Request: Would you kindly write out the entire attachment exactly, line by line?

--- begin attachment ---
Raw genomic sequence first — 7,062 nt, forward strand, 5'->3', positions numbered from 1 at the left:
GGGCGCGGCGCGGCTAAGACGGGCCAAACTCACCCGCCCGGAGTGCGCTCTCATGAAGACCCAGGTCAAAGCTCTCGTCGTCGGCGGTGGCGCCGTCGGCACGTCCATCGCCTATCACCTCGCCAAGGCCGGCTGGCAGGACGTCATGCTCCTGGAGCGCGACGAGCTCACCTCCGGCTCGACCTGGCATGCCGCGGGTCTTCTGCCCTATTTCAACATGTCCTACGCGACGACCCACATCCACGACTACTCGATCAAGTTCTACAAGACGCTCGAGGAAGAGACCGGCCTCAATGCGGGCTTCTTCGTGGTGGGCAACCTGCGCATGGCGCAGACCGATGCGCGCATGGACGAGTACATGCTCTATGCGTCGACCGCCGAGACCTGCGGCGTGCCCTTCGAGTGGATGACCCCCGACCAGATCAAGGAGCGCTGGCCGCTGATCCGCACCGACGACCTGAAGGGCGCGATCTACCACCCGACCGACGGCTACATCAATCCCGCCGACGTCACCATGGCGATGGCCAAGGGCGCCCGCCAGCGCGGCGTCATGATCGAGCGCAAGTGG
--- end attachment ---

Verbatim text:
Raw genomic sequence first — 7,062 nt, forward strand, 5'->3', positions numbered from 1 at the left:
GGGCGCGGCGCGGCTAAGACGGGCCAAACTCACCCGCCCGGAGTGCGCTCTCATGAAGACCCAGGTCAAAGCTCTCGTCGTCGGCGGTGGCGCCGTCGGCACGTCCATCGCCTATCACCTCGCCAAGGCCGGCTGGCAGGACGTCATGCTCCTGGAGCGCGACGAGCTCACCTCCGGCTCGACCTGGCATGCCGCGGGTCTTCTGCCCTATTTCAACATGTCCTACGCGACGACCCACATCCACGACTACTCGATCAAGTTCTACAAGACGCTCGAGGAAGAGACCGGCCTCAATGCGGGCTTCTTCGTGGTGGGCAACCTGCGCATGGCGCAGACCGATGCGCGCATGGACGAGTACATGCTCTATGCGTCGACCGCCGAGACCTGCGGCGTGCCCTTCGAGTGGATGACCCCCGACCAGATCAAGGAGCGCTGGCCGCTGATCCGCACCGACGACCTGAAGGGCGCGATCTACCACCCGACCGACGGCTACATCAATCCCGCCGACGTCACCATGGCGATGGCCAAGGGCGCCCGCCAGCGCGGCGTCATGATCGAGCGCAAGTGG